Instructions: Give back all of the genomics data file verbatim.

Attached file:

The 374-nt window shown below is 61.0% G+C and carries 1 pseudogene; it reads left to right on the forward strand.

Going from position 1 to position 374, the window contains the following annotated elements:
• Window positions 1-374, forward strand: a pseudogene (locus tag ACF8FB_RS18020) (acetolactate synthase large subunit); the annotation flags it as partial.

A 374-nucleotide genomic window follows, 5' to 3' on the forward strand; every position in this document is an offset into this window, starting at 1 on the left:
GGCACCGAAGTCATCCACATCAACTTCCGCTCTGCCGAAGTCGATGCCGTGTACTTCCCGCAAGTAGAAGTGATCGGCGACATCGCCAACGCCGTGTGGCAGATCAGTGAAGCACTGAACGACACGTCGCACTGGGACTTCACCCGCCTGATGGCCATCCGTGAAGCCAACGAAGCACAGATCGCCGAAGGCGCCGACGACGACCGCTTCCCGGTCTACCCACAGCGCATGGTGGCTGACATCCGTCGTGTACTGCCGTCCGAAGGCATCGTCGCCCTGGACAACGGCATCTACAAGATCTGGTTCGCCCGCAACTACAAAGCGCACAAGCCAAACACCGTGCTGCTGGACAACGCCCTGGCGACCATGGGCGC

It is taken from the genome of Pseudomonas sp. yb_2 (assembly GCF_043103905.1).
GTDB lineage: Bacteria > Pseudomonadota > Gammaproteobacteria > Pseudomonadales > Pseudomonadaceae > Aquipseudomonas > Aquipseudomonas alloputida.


The 374-nt window shown below is 61.0% G+C and carries 1 pseudogene; it reads left to right on the forward strand.

Going from position 1 to position 374, the window contains the following annotated elements:
• Window positions 1-374, forward strand: a pseudogene (locus tag ACF8FB_RS18020) (acetolactate synthase large subunit); the annotation flags it as partial.

A 374-nucleotide genomic window follows, 5' to 3' on the forward strand; every position in this document is an offset into this window, starting at 1 on the left:
GGCACCGAAGTCATCCACATCAACTTCCGCTCTGCCGAAGTCGATGCCGTGTACTTCCCGCAAGTAGAAGTGATCGGCGACATCGCCAACGCCGTGTGGCAGATCAGTGAAGCACTGAACGACACGTCGCACTGGGACTTCACCCGCCTGATGGCCATCCGTGAAGCCAACGAAGCACAGATCGCCGAAGGCGCCGACGACGACCGCTTCCCGGTCTACCCACAGCGCATGGTGGCTGACATCCGTCGTGTACTGCCGTCCGAAGGCATCGTCGCCCTGGACAACGGCATCTACAAGATCTGGTTCGCCCGCAACTACAAAGCGCACAAGCCAAACACCGTGCTGCTGGACAACGCCCTGGCGACCATGGGCGC

It is taken from the genome of Pseudomonas sp. yb_2 (assembly GCF_043103905.1).
GTDB lineage: Bacteria > Pseudomonadota > Gammaproteobacteria > Pseudomonadales > Pseudomonadaceae > Aquipseudomonas > Aquipseudomonas alloputida.